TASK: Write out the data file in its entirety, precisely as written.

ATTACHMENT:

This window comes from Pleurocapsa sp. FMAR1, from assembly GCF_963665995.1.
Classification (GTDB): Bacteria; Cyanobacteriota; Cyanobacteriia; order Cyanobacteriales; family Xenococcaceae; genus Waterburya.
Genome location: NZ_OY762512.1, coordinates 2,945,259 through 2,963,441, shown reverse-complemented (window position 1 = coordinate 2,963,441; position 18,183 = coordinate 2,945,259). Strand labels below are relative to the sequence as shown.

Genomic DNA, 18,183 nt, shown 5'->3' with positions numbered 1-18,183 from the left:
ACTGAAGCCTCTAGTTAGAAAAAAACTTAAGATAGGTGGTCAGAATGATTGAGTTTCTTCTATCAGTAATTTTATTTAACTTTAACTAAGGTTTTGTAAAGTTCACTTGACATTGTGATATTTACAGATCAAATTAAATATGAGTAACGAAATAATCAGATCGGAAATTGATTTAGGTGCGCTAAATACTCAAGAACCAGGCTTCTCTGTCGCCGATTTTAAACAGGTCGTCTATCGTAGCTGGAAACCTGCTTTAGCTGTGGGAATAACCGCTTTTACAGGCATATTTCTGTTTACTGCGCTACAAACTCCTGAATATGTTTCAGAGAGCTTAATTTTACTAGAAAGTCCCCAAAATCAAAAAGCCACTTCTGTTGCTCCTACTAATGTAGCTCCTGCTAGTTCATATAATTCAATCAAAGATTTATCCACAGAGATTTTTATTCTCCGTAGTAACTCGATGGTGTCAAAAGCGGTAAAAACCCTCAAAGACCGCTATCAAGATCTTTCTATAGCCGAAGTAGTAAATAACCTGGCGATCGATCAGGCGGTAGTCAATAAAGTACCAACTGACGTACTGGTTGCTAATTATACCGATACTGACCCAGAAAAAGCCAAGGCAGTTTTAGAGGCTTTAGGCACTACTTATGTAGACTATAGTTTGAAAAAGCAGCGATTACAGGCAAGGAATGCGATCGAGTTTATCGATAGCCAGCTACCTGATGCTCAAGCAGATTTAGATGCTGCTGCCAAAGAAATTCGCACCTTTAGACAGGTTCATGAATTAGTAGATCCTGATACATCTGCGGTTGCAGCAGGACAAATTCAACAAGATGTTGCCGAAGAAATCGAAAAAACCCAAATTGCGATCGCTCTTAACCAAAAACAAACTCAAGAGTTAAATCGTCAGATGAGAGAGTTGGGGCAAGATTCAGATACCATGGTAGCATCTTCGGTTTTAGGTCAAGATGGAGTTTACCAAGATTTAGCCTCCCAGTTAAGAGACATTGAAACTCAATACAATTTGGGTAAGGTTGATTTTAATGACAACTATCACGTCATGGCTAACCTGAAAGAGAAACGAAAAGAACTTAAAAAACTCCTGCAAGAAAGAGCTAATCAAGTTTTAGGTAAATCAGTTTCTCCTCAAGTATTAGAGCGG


This window comes from Pleurocapsa sp. FMAR1, from assembly GCF_963665995.1.
Classification (GTDB): Bacteria; Cyanobacteriota; Cyanobacteriia; order Cyanobacteriales; family Xenococcaceae; genus Waterburya.
Genome location: NZ_OY762512.1, coordinates 2,945,259 through 2,963,441, shown reverse-complemented (window position 1 = coordinate 2,963,441; position 18,183 = coordinate 2,945,259). Strand labels below are relative to the sequence as shown.

Genomic DNA, 18,183 nt, shown 5'->3' with positions numbered 1-18,183 from the left:
ACTGAAGCCTCTAGTTAGAAAAAAACTTAAGATAGGTGGTCAGAATGATTGAGTTTCTTCTATCAGTAATTTTATTTAACTTTAACTAAGGTTTTGTAAAGTTCACTTGACATTGTGATATTTACAGATCAAATTAAATATGAGTAACGAAATAATCAGATCGGAAATTGATTTAGGTGCGCTAAATACTCAAGAACCAGGCTTCTCTGTCGCCGATTTTAAACAGGTCGTCTATCGTAGCTGGAAACCTGCTTTAGCTGTGGGAATAACCGCTTTTACAGGCATATTTCTGTTTACTGCGCTACAAACTCCTGAATATGTTTCAGAGAGCTTAATTTTACTAGAAAGTCCCCAAAATCAAAAAGCCACTTCTGTTGCTCCTACTAATGTAGCTCCTGCTAGTTCATATAATTCAATCAAAGATTTATCCACAGAGATTTTTATTCTCCGTAGTAACTCGATGGTGTCAAAAGCGGTAAAAACCCTCAAAGACCGCTATCAAGATCTTTCTATAGCCGAAGTAGTAAATAACCTGGCGATCGATCAGGCGGTAGTCAATAAAGTACCAACTGACGTACTGGTTGCTAATTATACCGATACTGACCCAGAAAAAGCCAAGGCAGTTTTAGAGGCTTTAGGCACTACTTATGTAGACTATAGTTTGAAAAAGCAGCGATTACAGGCAAGGAATGCGATCGAGTTTATCGATAGCCAGCTACCTGATGCTCAAGCAGATTTAGATGCTGCTGCCAAAGAAATTCGCACCTTTAGACAGGTTCATGAATTAGTAGATCCTGATACATCTGCGGTTGCAGCAGGACAAATTCAACAAGATGTTGCCGAAGAAATCGAAAAAACCCAAATTGCGATCGCTCTTAACCAAAAACAAACTCAAGAGTTAAATCGTCAGATGAGAGAGTTGGGGCAAGATTCAGATACCATGGTAGCATCTTCGGTTTTAGGTCAAGATGGAGTTTACCAAGATTTAGCCTCCCAGTTAAGAGACATTGAAACTCAATACAATTTGGGTAAGGTTGATTTTAATGACAACTATCACGTCATGGCTAACCTGAAAGAGAAACGAAAAGAACTTAAAAAACTCCTGCAAGAAAGAGCTAATCAAGTTTTAGGTAAATCAGTTTCTCCTCAAGTATTAGAGCGG